Southeastern Section - 67th Annual Meeting - 2018

Paper No. 30-8
Presentation Time: 3:50 PM


SAMUELS, Joshua Xavier1, ZAKRZEWSKI, Richard J.2, BREDEHOEFT, Keila E.3, CROWE, Cheyenne1, OBERG, Danielle1, SCHAP, Julia1, SCHUBERT, Blaine W.1, WALLACE, Steven C.1 and WIDGA, Christopher C.3, (1)Department of Geosciences, East Tennessee State University, PO Box 70357, Johnson City, TN 37614; Don Sundquist Center of Excellence in Paleontology, East Tennessee State University, PO Box 70357, Johnson City, TN 37614, (2)Department of Geosciences, Sternberg Museum of Natural History, Fort Hays State University, Hays, KS 67601, (3)Don Sundquist Center of Excellence in Paleontology, East Tennessee State University, PO Box 70357, Johnson City, TN 37614

The Gray Fossil Site (GFS) of northeastern Tennessee has a well-preserved and diverse flora and fauna, and represents one of only a few late Neogene vertebrate fossil sites in eastern North America. The fauna from the site described so far is unlike other faunas of similar age, with tapir (Tapirus polkensis) and rhino (Teleoceras) common and ailurid (Pristinailurus bristoli) and tremarctine bear (Plionarctos) present. Both macro- and microfossils of plants from the site indicate a forested environment was present, which was dominated by oak, hickory, and pine.

Ongoing excavations and extensive screen-washing efforts in recent years have yielded thousands of specimens, including remains of many new mammals. Rodents include two castorids (Castor and Dipoides), six cricetids (Antecalomys, Neotoma, Postcopemys, Repomys, Symmetrodontomys, and an unidentified large species), a dipodid (Sicista), and five sciurids (Eutamias, Glaucomys, Miopetaurista, and two Sciurini). Leporids include Notolagus and Alilepus. Talpids include Parascalops, Mioscalops, Quyania, and an unidentified desman. Additional carnivorans include a new species of wolverine (Gulo), a mephitid (Buisnictis), and a procyonid (Bassariscus). The dromomerycid Pediomeryx is the first ruminant recognized from the site.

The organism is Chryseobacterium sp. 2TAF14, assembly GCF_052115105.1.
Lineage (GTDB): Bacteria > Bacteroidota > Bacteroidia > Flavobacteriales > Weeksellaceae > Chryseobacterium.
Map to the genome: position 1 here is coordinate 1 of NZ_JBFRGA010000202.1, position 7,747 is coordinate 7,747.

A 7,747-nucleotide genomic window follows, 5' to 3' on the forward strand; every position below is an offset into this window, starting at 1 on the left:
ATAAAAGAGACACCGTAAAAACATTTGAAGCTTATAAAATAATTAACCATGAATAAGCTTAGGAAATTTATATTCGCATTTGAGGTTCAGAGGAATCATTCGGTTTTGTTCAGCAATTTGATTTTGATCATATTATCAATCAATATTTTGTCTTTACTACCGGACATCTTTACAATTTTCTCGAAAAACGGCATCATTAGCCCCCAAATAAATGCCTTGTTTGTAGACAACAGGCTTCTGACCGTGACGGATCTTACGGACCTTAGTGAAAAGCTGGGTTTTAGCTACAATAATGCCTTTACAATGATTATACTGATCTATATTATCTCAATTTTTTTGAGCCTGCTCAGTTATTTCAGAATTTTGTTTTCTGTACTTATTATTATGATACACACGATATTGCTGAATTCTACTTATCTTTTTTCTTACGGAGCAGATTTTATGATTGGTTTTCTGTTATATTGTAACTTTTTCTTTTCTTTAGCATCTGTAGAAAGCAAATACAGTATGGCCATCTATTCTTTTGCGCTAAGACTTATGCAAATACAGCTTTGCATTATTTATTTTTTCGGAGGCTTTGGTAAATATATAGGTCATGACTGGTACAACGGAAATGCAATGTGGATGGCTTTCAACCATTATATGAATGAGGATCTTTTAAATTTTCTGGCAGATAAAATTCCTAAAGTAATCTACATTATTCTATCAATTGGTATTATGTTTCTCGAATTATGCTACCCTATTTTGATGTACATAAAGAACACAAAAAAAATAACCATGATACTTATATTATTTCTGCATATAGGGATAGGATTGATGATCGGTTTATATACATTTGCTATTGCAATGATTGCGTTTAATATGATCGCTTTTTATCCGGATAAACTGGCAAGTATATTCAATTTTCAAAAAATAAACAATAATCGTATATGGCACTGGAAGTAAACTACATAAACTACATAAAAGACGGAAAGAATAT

Among the new mammals at GFS are a number of taxa that support previous environmental interpretations based on fauna, flora, and isotope records. The presence of tree squirrels, flying squirrels, and a ringtail support the forested interpretation, as does the absence of burrowing rodents. The occurrences of two beaver species and a desman support the presence of year-round water.

Stratigraphic ranges of newly recognized taxa are consistent with an early Pliocene age-constraint for the site and provide a substantially narrower range than previous estimates. Occurrences of Neotoma, Repomys, Symmetrodontomys, Notolagus, Alilepus, Buisnictis, and Pediomeryx along with the rhino Teleoceras all help refine the estimated age range for GFS. The site lacks any taxa restricted to the Miocene or Hemphillian NALMA and has multiple taxa characteristic of the Blancan NALMA. In sum, biostratigraphy based on the mammal fauna suggests the site ranges from 4.9 to 4.5 Ma.